I saw a pillow on West Elm and decided I needed to copy it. This uses a fun cobalt polyester felt which I had bought for another project, oh, eons ago. De-stash!
I used 6 inch squares which yields a finished block of 4×4″. I made 16 squares and got a 16″ loose pillow form – or a stuffed look 18×18 pillow form. I used felt so that I didn’t have to worry about frayed edges and for the extra stiffness to make the ‘origami’ stand up better.
Tutorial time! So, first cut your squares and then:
Mark the middle (i.e. 3″ in on a 6″ block) of two sides of a block.
Draw a diagonal line to connect those points.
Stack two blocks and sew them together along the diagonal you have drawn. Sew all blocks into pairs.
Lay the block flat. Mark a diagonal line across your block, lining up seams with the middle outside edges of your block. Sew along this line. Continue using this method to join all 16 blocks.
Once your 16 blocks are joined, sew parallel lines down each side of each seam – I used a quarter inch distance from the center seam.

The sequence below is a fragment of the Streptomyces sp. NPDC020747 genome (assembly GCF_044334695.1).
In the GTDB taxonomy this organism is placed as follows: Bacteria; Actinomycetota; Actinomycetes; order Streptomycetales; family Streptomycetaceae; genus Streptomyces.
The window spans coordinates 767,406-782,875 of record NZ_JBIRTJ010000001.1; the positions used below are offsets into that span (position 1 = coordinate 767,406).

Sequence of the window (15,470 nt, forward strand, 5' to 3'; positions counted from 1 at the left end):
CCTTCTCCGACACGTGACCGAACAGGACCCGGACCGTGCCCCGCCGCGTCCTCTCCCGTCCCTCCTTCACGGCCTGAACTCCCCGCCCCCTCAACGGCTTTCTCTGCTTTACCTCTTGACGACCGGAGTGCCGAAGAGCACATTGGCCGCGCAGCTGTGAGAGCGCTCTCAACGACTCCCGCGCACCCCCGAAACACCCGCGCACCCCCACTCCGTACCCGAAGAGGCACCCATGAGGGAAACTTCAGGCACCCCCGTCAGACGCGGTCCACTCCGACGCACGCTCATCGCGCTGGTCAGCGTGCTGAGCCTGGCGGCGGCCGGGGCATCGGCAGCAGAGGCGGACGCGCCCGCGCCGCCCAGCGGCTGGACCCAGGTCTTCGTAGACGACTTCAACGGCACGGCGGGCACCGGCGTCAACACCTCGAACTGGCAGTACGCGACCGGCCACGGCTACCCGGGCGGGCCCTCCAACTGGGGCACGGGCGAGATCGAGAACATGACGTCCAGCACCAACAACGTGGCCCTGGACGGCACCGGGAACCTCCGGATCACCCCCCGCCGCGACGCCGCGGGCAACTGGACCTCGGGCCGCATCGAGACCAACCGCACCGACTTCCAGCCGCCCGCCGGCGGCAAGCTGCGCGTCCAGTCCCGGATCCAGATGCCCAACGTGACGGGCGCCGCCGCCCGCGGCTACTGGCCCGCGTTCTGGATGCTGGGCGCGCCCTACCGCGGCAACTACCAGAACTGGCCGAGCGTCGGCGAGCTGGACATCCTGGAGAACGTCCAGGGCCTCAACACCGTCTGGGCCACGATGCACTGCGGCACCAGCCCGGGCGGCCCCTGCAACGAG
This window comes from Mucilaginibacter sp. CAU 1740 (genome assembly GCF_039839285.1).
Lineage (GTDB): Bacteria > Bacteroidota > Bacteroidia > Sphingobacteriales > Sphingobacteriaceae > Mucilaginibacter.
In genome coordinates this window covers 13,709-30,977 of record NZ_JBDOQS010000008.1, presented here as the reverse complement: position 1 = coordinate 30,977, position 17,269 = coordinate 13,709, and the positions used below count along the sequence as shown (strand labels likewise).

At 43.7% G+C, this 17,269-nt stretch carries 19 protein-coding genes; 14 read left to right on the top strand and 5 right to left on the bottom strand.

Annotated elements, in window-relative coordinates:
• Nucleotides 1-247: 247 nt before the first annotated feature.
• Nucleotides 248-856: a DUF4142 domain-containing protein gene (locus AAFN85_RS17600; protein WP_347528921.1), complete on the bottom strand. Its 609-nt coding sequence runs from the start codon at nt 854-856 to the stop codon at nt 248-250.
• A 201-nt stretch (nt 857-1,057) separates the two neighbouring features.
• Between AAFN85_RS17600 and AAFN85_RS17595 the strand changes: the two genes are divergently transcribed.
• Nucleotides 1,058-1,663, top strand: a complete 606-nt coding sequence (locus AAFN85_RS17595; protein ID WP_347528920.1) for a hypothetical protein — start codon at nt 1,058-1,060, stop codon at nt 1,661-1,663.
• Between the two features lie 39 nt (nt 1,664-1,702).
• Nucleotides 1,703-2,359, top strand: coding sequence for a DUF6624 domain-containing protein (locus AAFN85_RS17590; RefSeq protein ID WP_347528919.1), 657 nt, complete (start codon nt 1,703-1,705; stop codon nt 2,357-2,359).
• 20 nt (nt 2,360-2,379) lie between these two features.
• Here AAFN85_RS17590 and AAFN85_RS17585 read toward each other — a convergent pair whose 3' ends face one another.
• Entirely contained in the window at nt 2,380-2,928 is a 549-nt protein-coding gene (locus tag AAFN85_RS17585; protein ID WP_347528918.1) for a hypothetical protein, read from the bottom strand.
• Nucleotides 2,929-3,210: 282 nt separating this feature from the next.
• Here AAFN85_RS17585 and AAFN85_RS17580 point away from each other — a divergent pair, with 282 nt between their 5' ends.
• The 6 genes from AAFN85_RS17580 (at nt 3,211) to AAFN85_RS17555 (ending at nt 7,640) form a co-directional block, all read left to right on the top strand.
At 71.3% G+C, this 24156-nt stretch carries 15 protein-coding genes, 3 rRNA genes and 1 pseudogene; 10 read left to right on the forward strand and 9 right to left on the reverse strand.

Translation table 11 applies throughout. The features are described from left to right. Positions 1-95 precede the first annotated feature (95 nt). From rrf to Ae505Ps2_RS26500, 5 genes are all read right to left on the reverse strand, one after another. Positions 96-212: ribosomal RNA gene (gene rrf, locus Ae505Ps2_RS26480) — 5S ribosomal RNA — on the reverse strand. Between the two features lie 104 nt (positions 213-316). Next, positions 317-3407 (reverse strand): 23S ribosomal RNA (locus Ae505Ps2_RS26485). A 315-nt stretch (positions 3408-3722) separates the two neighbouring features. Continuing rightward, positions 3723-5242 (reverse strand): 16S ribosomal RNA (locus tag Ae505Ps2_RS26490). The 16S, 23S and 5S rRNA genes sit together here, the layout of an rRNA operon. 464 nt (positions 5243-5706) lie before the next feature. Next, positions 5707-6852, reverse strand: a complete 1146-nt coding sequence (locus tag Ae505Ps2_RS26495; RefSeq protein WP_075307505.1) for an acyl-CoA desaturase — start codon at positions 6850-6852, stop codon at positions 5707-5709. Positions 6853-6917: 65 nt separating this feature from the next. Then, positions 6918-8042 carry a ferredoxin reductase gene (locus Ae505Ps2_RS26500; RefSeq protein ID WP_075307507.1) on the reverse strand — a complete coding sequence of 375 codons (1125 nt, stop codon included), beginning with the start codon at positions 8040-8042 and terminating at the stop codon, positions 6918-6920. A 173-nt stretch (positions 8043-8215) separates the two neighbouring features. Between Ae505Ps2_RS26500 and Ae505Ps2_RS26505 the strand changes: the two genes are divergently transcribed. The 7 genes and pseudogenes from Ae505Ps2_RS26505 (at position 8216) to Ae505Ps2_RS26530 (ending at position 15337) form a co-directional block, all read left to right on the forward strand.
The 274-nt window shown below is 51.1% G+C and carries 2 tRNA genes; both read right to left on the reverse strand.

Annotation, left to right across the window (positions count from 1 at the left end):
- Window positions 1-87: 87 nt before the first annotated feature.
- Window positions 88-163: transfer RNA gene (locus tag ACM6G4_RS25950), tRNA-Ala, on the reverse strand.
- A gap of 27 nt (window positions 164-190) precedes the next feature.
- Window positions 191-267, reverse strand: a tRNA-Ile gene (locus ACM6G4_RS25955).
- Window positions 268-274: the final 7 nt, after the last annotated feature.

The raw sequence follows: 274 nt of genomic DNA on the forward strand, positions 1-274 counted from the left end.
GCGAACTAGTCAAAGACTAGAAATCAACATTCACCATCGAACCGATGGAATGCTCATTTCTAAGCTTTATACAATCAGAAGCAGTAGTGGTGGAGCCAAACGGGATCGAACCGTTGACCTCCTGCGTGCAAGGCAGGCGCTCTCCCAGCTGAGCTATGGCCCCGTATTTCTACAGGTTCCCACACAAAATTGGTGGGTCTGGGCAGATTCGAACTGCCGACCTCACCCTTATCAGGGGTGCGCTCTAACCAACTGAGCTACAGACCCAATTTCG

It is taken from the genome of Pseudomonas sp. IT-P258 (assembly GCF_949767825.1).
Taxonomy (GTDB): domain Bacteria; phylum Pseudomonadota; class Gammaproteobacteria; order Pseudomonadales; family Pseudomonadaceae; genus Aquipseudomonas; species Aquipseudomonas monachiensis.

When you have sewn your parallel lines along each seam, begin making your ‘origami’ points. Fold in one corner to meet the opposite parallel line.
Fold in the next corner on top of that.
You can pin the corners in place or just fold as you go.
Sew down the line, being sure to use a very short stitch over your points to ensure they are secure.
When you’re done, the back will look like this – but hopefully with less lint!
The front will look like this – with tabs hanging over the edge. You can cut these off or fold them under to incorporate them into the final pillow design.
To have your tabs show on the outside of your pillow, fold each tab in towards the front of the pillow and pin them down, creating a straight line edge (alternately, cut the tabs off to create a straight edge to the pillow). Attach the back of the pillow using your preferred method. When you turn the pillow right side out and remove the pins, the tabs should be sticking out, as shown above.
Sew a quarter inch around the pillow, folding in the tabs and catching the tips under your seam.